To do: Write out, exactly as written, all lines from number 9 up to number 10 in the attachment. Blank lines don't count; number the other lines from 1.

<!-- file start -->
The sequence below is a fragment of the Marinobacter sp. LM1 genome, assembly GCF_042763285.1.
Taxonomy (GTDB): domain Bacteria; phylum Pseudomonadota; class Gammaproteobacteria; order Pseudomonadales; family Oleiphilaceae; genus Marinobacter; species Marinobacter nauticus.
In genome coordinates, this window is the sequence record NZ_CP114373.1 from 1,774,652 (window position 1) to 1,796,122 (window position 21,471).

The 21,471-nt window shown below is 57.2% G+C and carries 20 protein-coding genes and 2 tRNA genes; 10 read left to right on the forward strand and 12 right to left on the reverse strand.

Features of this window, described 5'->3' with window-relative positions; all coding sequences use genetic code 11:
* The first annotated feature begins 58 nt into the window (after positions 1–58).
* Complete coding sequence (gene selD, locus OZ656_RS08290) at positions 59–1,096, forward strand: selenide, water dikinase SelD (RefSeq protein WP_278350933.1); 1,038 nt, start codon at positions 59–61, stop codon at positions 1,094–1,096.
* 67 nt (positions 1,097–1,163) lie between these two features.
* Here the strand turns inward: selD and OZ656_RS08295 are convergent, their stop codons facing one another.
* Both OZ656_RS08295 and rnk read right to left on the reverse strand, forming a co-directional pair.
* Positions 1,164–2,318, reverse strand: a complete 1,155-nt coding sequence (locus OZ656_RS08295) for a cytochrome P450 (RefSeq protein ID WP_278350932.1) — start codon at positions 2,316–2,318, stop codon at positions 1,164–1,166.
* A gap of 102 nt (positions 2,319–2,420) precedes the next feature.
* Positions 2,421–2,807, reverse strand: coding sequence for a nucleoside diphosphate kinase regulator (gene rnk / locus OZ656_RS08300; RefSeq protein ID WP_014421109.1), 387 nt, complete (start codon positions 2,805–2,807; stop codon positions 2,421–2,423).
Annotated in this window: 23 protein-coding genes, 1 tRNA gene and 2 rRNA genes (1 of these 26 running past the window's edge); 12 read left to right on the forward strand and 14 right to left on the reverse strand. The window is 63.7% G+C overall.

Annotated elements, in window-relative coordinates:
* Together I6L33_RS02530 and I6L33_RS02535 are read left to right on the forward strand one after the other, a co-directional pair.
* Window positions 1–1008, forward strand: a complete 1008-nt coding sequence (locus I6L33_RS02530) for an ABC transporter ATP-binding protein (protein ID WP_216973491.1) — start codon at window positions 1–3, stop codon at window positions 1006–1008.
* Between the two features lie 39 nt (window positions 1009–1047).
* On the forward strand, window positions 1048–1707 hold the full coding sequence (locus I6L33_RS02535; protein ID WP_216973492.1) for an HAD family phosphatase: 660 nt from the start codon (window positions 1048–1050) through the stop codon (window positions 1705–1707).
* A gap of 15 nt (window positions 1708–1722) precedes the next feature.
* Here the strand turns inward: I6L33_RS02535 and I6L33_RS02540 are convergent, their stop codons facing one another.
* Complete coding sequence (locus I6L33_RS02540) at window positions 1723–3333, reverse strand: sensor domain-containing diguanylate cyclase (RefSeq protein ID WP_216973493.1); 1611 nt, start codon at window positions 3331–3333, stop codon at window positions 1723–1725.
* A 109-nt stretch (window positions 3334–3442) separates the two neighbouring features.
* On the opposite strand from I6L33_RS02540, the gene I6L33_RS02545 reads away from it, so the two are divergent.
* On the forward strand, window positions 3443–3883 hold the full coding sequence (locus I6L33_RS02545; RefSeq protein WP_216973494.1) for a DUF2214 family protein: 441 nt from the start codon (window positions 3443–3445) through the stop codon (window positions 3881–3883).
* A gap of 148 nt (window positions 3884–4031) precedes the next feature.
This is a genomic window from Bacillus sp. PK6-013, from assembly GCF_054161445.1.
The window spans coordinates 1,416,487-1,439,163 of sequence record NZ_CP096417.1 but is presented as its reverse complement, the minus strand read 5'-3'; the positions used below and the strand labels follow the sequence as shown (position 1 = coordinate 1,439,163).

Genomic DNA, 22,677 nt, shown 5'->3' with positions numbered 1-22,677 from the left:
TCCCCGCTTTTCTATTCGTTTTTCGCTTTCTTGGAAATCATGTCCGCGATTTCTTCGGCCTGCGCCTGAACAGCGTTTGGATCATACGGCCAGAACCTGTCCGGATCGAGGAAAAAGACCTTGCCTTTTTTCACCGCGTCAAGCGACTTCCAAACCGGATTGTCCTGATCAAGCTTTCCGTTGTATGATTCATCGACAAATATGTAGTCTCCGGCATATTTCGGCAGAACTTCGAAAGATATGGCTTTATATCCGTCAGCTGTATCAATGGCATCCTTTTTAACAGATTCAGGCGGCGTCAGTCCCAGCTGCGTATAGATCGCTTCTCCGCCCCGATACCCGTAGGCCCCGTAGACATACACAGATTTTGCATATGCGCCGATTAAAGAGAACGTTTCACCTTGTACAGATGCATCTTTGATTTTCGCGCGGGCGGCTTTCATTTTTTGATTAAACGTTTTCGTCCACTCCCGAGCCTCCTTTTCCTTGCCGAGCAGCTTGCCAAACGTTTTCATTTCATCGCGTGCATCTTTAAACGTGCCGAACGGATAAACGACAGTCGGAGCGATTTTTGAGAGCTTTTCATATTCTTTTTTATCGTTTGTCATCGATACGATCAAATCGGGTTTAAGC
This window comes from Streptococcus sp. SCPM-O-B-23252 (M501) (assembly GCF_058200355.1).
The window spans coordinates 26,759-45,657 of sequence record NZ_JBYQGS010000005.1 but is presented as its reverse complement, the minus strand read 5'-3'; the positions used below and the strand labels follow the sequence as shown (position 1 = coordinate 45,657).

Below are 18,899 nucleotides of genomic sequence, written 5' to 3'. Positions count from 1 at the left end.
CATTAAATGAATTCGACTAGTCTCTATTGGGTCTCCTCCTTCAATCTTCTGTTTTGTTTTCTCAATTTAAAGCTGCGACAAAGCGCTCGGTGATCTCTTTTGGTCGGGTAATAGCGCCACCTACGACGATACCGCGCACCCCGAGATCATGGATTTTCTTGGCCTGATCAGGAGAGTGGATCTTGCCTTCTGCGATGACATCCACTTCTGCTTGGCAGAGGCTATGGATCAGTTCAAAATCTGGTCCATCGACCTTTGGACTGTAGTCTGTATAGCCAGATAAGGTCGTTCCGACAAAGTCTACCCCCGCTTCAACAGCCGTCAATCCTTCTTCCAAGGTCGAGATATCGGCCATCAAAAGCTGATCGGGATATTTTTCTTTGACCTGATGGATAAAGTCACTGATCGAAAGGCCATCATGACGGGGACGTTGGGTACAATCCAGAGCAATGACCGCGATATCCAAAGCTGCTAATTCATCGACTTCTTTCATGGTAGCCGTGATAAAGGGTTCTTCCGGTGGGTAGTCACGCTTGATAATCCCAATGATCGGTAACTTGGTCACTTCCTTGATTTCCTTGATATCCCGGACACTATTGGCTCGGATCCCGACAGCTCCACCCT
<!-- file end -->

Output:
* Here the strand turns inward: selD and OZ656_RS08295 are convergent, their stop codons facing one another.
* Both OZ656_RS08295 and rnk read right to left on the reverse strand, forming a co-directional pair.